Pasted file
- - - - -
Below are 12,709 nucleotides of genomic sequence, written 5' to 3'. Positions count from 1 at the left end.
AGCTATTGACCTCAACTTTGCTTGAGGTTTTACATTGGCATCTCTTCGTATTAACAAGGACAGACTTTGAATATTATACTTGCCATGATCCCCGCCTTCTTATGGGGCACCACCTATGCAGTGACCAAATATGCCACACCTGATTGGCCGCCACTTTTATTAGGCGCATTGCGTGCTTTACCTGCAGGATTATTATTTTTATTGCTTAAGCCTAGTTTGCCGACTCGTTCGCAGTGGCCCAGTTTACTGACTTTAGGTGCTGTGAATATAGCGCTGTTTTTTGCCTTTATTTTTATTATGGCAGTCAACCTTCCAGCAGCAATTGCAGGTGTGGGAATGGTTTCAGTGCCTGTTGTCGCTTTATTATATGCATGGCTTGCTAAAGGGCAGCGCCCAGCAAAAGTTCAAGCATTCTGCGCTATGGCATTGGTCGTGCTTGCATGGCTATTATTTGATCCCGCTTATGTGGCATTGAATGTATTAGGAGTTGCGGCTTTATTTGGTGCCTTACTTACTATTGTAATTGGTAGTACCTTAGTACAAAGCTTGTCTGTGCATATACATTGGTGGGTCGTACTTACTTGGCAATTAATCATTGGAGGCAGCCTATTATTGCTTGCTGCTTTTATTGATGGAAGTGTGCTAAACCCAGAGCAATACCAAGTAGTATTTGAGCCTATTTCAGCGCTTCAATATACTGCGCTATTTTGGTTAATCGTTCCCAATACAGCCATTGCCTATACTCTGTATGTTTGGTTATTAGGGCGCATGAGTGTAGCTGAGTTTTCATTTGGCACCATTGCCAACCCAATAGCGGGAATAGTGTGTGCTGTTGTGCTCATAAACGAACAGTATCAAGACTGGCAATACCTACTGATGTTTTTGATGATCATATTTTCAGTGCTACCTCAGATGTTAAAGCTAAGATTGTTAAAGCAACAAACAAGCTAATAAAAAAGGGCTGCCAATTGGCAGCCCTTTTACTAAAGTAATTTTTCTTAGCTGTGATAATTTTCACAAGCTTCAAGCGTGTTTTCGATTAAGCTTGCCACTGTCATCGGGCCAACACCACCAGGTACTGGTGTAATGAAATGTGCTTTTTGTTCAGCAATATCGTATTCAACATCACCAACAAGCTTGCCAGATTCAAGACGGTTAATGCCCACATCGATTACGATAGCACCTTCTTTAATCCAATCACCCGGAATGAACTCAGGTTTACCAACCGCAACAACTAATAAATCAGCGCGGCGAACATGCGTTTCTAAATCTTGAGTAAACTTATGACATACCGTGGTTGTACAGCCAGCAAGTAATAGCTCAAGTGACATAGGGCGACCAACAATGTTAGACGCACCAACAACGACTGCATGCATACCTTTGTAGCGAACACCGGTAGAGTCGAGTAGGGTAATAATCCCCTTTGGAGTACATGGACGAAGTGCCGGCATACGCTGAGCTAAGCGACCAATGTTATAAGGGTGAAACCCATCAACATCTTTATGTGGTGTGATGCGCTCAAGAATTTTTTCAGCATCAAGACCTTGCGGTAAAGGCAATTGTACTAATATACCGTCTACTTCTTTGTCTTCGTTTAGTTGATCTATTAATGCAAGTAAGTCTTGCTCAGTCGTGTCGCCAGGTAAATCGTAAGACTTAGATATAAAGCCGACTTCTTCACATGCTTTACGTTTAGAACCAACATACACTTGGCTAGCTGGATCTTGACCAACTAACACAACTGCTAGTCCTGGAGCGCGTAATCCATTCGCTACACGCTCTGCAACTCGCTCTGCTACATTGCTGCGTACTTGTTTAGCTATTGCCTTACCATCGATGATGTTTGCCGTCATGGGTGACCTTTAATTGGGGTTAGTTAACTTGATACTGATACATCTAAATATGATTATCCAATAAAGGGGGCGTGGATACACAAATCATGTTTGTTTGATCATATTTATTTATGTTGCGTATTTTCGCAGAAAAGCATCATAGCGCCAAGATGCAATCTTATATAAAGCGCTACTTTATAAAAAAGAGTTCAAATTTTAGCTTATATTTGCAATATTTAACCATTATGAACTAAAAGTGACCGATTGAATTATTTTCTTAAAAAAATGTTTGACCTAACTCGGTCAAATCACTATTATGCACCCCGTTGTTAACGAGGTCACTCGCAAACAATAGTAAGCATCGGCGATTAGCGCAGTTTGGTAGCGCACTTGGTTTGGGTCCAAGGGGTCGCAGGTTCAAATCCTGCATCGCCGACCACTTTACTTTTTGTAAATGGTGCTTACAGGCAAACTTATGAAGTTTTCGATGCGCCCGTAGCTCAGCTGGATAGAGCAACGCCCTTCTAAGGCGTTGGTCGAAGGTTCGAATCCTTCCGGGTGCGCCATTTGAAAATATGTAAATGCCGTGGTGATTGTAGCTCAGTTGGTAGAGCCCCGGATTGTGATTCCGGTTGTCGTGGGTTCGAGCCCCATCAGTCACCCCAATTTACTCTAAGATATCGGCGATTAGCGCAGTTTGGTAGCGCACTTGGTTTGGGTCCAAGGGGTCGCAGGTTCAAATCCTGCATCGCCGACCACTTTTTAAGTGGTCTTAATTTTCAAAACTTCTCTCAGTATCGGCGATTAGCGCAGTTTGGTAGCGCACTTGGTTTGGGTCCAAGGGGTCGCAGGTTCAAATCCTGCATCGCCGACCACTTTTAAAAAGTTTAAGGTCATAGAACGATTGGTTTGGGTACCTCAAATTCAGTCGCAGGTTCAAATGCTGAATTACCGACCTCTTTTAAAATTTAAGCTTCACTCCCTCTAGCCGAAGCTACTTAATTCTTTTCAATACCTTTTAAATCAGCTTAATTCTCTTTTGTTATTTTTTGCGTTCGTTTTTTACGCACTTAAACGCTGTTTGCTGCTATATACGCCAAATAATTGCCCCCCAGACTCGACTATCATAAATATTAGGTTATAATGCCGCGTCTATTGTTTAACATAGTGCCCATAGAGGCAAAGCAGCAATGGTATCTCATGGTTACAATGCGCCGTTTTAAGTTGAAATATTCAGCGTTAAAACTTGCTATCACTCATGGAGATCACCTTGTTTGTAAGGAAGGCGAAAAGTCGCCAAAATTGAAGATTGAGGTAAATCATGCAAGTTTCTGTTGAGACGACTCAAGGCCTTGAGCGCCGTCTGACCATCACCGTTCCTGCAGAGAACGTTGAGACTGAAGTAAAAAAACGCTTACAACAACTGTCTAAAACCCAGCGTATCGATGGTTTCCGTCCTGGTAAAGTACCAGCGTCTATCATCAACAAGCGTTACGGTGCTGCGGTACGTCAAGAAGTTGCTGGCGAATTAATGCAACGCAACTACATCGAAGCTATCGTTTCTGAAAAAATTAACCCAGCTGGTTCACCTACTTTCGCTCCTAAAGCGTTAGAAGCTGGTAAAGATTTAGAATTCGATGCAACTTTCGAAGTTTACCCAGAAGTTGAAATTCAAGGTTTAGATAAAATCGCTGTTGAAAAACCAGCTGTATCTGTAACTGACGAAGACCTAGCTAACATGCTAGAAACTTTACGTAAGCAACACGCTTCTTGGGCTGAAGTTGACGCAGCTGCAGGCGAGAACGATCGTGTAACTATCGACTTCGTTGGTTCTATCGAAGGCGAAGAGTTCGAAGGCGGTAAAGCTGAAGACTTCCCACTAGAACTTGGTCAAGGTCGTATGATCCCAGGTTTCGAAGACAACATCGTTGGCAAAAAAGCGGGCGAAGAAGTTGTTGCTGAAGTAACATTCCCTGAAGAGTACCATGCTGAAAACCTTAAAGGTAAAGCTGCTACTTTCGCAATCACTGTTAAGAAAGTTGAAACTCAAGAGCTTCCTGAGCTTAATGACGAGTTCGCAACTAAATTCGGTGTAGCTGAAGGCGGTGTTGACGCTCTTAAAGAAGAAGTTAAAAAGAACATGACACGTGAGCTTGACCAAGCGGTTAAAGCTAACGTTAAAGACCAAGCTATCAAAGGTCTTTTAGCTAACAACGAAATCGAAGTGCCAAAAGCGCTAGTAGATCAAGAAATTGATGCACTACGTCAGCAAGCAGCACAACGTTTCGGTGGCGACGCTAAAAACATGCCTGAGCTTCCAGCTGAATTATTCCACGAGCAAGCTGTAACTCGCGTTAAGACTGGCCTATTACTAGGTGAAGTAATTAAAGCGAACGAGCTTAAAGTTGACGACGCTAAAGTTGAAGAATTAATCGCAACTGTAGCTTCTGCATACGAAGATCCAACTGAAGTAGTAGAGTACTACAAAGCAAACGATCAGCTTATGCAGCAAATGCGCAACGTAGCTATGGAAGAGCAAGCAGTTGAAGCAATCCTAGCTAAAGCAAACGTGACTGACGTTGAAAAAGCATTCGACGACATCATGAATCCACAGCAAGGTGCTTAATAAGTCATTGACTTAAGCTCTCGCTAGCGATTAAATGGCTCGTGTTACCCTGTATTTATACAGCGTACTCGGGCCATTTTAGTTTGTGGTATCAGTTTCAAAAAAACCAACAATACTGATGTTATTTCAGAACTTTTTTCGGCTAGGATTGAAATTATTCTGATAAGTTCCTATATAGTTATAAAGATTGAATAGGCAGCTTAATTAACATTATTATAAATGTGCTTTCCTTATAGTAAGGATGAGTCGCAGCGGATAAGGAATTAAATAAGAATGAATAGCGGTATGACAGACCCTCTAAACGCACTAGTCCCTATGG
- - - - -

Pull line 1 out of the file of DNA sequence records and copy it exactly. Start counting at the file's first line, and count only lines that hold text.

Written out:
Below are 12,709 nucleotides of genomic sequence, written 5' to 3'. Positions count from 1 at the left end.